The transactions proposed by Charter were approved, TWC and Bright House Networks have been absorbed into Charter.[36]


Bandwidth metering

In Beaumont, Texas, during 2008, Time Warner Cable began testing tier-based metered data plans that effectively placed customers into a pricing hierarchy based on the amount of data that they used.[50] In 2009, Time Warner Cable announced that additional cities including Rochester, New York will become additional test sites. In particular in Rochester groups have formed to stop TWC. Several groups including Stop TWC[51] and Stop The Cap[52] are currently working to oppose these efforts. On April 7, 2009, then US Congressman Eric Massa called on TWC to eliminate its broadband Internet cap.[53] They chose to not make a deal with Cablevision, the Long Island telecommunications company, who are the owners of News 12 Long Island on July 7, 2009.

Signal intrusion and accidental transmission of pornography

On March 16, 2010, Time Warner Cable's transmission of their Kids on Demand and Kids Pre-School on Demand channels on systems in eastern North Carolina was interrupted by programming from the adult pay television channel Playboy TV for approximately two hours between 6:15 a.m. and 8:15 a.m./EDT, in which a group of nude women talked and posed in a sexually suggestive manner.[54] This accidental display affected Time Warner Cable's digital cable subscribers in four towns in the system's eastern North Carolina cluster, while other areas displayed a black screen. A Time Warner Cable spokesperson said in a statement to Raleigh CBS affiliate WRAL, "It was a technical malfunction that caused the wrong previews to be shown on our kids' on-demand channels. Unfortunately, it hit at the worst possible time on the worst possible channels."[55] A Time Warner Cable executive said normal monitoring procedures did not take effect because the glitch affected only a few areas.[56]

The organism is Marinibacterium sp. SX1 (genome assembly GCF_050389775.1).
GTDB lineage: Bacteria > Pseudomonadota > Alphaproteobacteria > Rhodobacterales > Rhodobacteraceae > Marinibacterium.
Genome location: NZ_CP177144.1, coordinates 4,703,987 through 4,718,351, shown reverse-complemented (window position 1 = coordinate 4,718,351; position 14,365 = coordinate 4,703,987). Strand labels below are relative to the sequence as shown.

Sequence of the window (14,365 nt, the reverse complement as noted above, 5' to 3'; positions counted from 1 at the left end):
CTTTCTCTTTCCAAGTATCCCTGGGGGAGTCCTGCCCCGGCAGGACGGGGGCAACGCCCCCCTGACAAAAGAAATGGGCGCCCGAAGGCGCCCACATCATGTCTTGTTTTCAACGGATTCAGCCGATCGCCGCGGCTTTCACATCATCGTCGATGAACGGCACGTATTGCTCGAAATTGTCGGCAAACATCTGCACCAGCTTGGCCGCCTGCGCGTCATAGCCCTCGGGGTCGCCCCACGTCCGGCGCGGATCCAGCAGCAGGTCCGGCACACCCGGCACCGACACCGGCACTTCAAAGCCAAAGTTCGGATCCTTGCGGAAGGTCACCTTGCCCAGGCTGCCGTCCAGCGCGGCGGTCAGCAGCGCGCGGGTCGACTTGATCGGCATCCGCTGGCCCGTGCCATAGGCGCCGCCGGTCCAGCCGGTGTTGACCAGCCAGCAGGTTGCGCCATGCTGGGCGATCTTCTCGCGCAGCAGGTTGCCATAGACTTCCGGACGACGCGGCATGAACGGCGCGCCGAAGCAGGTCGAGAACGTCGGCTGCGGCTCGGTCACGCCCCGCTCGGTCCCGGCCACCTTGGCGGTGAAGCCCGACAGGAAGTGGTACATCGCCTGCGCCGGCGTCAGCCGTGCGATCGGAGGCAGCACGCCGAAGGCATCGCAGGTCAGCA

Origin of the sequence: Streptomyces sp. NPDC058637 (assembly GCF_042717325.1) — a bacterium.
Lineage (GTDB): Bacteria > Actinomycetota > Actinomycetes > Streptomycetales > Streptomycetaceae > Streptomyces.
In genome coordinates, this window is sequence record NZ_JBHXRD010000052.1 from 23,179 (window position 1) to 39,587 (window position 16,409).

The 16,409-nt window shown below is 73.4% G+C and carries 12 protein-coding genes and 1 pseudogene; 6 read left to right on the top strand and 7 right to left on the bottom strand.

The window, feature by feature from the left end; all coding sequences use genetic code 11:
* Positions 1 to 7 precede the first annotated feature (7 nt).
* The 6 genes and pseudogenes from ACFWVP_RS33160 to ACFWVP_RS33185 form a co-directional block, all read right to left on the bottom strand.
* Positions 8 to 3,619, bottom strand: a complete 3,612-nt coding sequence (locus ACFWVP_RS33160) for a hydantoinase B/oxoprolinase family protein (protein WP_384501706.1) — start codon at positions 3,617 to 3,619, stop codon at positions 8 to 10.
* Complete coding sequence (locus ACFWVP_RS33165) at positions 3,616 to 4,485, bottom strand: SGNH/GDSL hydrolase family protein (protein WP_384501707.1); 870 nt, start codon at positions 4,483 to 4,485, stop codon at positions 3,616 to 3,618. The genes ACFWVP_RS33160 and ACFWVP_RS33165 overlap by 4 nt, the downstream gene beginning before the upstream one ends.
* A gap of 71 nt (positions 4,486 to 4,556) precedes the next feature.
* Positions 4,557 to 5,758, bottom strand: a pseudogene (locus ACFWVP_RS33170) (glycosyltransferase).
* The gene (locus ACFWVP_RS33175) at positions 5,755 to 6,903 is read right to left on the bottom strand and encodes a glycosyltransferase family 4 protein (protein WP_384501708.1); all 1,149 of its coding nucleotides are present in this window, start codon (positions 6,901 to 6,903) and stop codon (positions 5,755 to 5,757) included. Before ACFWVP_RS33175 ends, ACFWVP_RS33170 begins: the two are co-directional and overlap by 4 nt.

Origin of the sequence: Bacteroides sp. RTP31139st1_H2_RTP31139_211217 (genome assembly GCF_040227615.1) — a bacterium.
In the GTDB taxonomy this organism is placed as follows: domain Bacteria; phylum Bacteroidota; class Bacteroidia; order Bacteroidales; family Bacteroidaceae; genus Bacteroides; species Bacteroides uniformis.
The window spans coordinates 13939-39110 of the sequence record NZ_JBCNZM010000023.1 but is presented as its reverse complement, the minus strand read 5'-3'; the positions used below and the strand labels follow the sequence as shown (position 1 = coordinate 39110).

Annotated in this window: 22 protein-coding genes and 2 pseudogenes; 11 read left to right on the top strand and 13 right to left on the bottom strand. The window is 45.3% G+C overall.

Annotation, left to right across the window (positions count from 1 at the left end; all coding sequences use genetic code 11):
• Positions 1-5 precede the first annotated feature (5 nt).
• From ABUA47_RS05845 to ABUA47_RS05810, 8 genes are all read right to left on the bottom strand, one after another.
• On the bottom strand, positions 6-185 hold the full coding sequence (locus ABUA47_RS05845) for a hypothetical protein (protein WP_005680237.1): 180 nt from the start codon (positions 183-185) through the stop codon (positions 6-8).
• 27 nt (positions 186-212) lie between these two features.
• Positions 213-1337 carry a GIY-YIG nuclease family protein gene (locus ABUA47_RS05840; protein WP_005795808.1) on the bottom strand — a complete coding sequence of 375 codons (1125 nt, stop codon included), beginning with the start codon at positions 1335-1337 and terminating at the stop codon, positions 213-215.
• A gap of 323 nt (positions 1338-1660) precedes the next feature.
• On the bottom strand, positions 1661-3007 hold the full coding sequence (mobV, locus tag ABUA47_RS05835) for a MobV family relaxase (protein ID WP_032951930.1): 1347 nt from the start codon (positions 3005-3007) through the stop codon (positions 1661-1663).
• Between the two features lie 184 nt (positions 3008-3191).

Cable clusters

Time Warner Cable logo used until 2010. The "Business Class" division continued to use this logo until the Charter acquisition.


Time Warner Cable's divisions, from official website:[citation needed]

West Region

Former logo for "Oceanic Time Warner Cable" division

East Region

Former divisions

Sold to Comcast

Divisions that became Bright House Networks


The American Customer Satisfaction Index (ACSI) ranked Time Warner Cable as one of the least liked companies in terms of customer satisfaction in 2011,[58] 2012,[59] 2013,[18][60] and 2014.[61]

See also